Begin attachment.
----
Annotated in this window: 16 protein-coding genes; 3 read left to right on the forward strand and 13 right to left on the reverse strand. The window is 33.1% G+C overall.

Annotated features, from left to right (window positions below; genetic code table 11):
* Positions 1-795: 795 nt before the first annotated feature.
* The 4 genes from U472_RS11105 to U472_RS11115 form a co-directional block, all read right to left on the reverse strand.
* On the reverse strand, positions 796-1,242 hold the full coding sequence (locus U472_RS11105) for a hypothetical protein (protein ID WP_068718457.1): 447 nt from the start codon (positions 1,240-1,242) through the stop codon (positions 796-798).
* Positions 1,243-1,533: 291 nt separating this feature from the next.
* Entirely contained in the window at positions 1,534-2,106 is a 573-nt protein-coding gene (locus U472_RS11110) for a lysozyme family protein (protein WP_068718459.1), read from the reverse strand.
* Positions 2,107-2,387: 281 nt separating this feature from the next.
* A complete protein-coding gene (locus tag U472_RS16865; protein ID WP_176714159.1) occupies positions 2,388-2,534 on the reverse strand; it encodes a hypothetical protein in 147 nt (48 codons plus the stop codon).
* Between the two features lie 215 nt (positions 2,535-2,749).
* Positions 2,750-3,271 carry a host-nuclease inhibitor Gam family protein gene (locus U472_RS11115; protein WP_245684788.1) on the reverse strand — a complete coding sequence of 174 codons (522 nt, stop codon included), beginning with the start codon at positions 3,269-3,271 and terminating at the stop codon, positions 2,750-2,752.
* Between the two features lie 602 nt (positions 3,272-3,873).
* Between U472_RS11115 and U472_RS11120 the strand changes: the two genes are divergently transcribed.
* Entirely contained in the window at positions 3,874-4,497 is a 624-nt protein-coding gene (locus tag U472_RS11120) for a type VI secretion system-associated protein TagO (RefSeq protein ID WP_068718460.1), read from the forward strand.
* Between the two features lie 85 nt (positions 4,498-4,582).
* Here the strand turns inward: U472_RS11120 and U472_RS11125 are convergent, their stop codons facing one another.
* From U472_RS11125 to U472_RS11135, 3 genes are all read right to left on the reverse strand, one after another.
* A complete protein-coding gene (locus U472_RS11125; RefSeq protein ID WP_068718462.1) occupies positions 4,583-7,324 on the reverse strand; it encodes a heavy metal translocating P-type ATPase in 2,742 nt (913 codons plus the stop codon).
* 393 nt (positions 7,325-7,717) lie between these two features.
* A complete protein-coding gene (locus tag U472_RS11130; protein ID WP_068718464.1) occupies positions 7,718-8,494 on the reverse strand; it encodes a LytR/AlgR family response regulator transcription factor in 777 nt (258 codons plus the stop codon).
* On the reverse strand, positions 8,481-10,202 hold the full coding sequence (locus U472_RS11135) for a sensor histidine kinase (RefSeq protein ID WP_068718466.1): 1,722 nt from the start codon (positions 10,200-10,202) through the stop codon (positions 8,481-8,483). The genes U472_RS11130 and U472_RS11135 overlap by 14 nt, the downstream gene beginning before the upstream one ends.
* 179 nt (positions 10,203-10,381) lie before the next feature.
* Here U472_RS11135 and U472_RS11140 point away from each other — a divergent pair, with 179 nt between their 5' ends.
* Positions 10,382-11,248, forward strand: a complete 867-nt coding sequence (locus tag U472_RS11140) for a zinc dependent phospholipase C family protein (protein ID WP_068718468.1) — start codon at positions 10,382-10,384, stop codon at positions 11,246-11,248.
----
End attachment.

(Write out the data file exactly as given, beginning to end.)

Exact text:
Annotated in this window: 16 protein-coding genes; 3 read left to right on the forward strand and 13 right to left on the reverse strand. The window is 33.1% G+C overall.

Annotated features, from left to right (window positions below; genetic code table 11):
* Positions 1-795: 795 nt before the first annotated feature.
* The 4 genes from U472_RS11105 to U472_RS11115 form a co-directional block, all read right to left on the reverse strand.
* On the reverse strand, positions 796-1,242 hold the full coding sequence (locus U472_RS11105) for a hypothetical protein (protein ID WP_068718457.1): 447 nt from the start codon (positions 1,240-1,242) through the stop codon (positions 796-798).
* Positions 1,243-1,533: 291 nt separating this feature from the next.
* Entirely contained in the window at positions 1,534-2,106 is a 573-nt protein-coding gene (locus U472_RS11110) for a lysozyme family protein (protein WP_068718459.1), read from the reverse strand.
* Positions 2,107-2,387: 281 nt separating this feature from the next.
* A complete protein-coding gene (locus tag U472_RS16865; protein ID WP_176714159.1) occupies positions 2,388-2,534 on the reverse strand; it encodes a hypothetical protein in 147 nt (48 codons plus the stop codon).
* Between the two features lie 215 nt (positions 2,535-2,749).
* Positions 2,750-3,271 carry a host-nuclease inhibitor Gam family protein gene (locus U472_RS11115; protein WP_245684788.1) on the reverse strand — a complete coding sequence of 174 codons (522 nt, stop codon included), beginning with the start codon at positions 3,269-3,271 and terminating at the stop codon, positions 2,750-2,752.
* Between the two features lie 602 nt (positions 3,272-3,873).
* Between U472_RS11115 and U472_RS11120 the strand changes: the two genes are divergently transcribed.
* Entirely contained in the window at positions 3,874-4,497 is a 624-nt protein-coding gene (locus tag U472_RS11120) for a type VI secretion system-associated protein TagO (RefSeq protein ID WP_068718460.1), read from the forward strand.
* Between the two features lie 85 nt (positions 4,498-4,582).
* Here the strand turns inward: U472_RS11120 and U472_RS11125 are convergent, their stop codons facing one another.
* From U472_RS11125 to U472_RS11135, 3 genes are all read right to left on the reverse strand, one after another.
* A complete protein-coding gene (locus U472_RS11125; RefSeq protein ID WP_068718462.1) occupies positions 4,583-7,324 on the reverse strand; it encodes a heavy metal translocating P-type ATPase in 2,742 nt (913 codons plus the stop codon).
* 393 nt (positions 7,325-7,717) lie between these two features.
* A complete protein-coding gene (locus tag U472_RS11130; protein ID WP_068718464.1) occupies positions 7,718-8,494 on the reverse strand; it encodes a LytR/AlgR family response regulator transcription factor in 777 nt (258 codons plus the stop codon).
* On the reverse strand, positions 8,481-10,202 hold the full coding sequence (locus U472_RS11135) for a sensor histidine kinase (RefSeq protein ID WP_068718466.1): 1,722 nt from the start codon (positions 10,200-10,202) through the stop codon (positions 8,481-8,483). The genes U472_RS11130 and U472_RS11135 overlap by 14 nt, the downstream gene beginning before the upstream one ends.
* 179 nt (positions 10,203-10,381) lie before the next feature.
* Here U472_RS11135 and U472_RS11140 point away from each other — a divergent pair, with 179 nt between their 5' ends.
* Positions 10,382-11,248, forward strand: a complete 867-nt coding sequence (locus tag U472_RS11140) for a zinc dependent phospholipase C family protein (protein ID WP_068718468.1) — start codon at positions 10,382-10,384, stop codon at positions 11,246-11,248.